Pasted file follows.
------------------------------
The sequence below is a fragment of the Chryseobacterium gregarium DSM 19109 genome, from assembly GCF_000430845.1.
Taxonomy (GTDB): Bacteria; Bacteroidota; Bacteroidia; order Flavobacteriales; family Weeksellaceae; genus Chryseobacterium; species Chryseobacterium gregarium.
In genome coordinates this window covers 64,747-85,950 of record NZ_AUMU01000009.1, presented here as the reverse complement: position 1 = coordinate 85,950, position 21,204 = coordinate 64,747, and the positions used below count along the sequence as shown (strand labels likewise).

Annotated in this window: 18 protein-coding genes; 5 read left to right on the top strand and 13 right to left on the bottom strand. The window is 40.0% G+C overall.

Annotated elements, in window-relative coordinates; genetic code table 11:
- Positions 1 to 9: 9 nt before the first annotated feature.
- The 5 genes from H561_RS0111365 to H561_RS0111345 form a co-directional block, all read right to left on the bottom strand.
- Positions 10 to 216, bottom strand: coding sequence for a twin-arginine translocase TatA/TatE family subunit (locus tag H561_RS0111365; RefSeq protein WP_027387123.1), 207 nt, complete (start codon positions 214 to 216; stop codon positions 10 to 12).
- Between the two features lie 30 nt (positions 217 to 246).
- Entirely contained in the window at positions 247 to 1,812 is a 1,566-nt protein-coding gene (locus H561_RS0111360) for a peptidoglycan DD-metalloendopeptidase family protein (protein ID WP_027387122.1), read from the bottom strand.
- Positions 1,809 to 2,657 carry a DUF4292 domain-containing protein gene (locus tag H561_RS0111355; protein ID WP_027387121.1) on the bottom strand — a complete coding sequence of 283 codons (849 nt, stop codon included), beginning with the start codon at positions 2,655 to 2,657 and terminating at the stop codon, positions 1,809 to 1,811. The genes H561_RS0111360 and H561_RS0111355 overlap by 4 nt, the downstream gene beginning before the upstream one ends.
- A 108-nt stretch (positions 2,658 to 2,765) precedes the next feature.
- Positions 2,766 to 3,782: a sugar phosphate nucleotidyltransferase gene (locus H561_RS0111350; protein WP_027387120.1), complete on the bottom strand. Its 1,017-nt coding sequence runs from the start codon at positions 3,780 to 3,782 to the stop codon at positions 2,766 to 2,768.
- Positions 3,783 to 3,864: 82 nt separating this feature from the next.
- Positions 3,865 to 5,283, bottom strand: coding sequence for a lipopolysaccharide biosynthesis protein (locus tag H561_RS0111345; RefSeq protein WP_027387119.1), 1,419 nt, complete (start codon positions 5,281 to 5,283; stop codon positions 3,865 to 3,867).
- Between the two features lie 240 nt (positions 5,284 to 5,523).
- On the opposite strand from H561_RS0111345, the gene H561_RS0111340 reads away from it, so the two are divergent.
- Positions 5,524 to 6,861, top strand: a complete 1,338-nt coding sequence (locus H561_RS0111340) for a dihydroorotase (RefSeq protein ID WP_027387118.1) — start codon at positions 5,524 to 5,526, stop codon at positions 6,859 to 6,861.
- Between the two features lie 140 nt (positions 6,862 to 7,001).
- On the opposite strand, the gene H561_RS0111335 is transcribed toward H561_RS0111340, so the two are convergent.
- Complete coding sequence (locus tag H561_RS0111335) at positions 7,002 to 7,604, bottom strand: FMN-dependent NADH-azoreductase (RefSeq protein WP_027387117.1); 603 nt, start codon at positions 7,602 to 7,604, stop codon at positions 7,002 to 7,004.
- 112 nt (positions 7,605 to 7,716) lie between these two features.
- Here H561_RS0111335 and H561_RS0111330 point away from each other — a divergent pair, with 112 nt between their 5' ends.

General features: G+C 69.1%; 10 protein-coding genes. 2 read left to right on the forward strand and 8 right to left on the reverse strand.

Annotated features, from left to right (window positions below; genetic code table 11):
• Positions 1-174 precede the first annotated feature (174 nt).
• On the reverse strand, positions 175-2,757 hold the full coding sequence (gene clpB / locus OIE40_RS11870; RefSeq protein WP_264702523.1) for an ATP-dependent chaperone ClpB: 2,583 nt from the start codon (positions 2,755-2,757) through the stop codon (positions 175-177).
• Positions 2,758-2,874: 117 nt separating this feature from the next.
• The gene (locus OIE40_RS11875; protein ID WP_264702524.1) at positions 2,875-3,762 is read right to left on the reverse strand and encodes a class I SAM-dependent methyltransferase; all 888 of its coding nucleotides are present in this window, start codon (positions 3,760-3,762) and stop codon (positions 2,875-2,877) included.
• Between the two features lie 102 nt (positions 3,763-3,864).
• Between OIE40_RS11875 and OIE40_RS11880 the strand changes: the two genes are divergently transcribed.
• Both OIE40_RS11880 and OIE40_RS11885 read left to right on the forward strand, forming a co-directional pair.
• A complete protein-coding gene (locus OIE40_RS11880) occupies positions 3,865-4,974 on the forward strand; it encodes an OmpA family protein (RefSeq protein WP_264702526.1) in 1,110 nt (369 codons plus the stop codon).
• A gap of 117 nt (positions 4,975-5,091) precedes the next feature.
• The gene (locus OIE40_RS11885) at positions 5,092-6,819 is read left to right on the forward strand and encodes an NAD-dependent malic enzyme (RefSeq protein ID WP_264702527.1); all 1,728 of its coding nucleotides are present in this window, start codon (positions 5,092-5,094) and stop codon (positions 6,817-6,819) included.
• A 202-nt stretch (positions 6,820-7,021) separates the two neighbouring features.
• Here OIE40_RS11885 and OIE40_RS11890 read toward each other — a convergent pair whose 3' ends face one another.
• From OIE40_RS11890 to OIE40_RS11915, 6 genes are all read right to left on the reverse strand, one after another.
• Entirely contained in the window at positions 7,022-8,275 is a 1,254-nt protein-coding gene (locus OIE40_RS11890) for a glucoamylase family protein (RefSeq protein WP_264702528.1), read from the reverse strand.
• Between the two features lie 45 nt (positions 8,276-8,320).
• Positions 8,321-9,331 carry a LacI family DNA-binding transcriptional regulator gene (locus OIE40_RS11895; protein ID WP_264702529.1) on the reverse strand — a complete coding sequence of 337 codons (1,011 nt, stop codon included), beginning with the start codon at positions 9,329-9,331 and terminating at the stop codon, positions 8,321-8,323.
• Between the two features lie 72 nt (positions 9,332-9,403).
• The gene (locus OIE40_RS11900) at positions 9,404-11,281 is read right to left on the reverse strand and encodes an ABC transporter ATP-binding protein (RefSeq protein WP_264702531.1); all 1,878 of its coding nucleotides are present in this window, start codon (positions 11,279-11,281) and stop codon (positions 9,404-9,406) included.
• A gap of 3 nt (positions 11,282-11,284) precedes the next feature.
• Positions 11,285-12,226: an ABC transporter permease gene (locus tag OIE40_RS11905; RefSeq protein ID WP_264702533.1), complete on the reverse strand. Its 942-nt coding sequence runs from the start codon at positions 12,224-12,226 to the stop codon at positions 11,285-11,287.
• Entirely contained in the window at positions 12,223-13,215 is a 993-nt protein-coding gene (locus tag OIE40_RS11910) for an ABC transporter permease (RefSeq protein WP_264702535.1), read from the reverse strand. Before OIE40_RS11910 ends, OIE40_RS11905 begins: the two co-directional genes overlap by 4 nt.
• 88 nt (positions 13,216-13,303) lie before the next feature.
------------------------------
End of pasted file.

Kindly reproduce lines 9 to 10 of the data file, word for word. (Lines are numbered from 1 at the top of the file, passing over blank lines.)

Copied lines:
- Between the two features lie 30 nt (positions 217 to 246).
- Entirely contained in the window at positions 247 to 1,812 is a 1,566-nt protein-coding gene (locus H561_RS0111360) for a peptidoglycan DD-metalloendopeptidase family protein (protein ID WP_027387122.1), read from the bottom strand.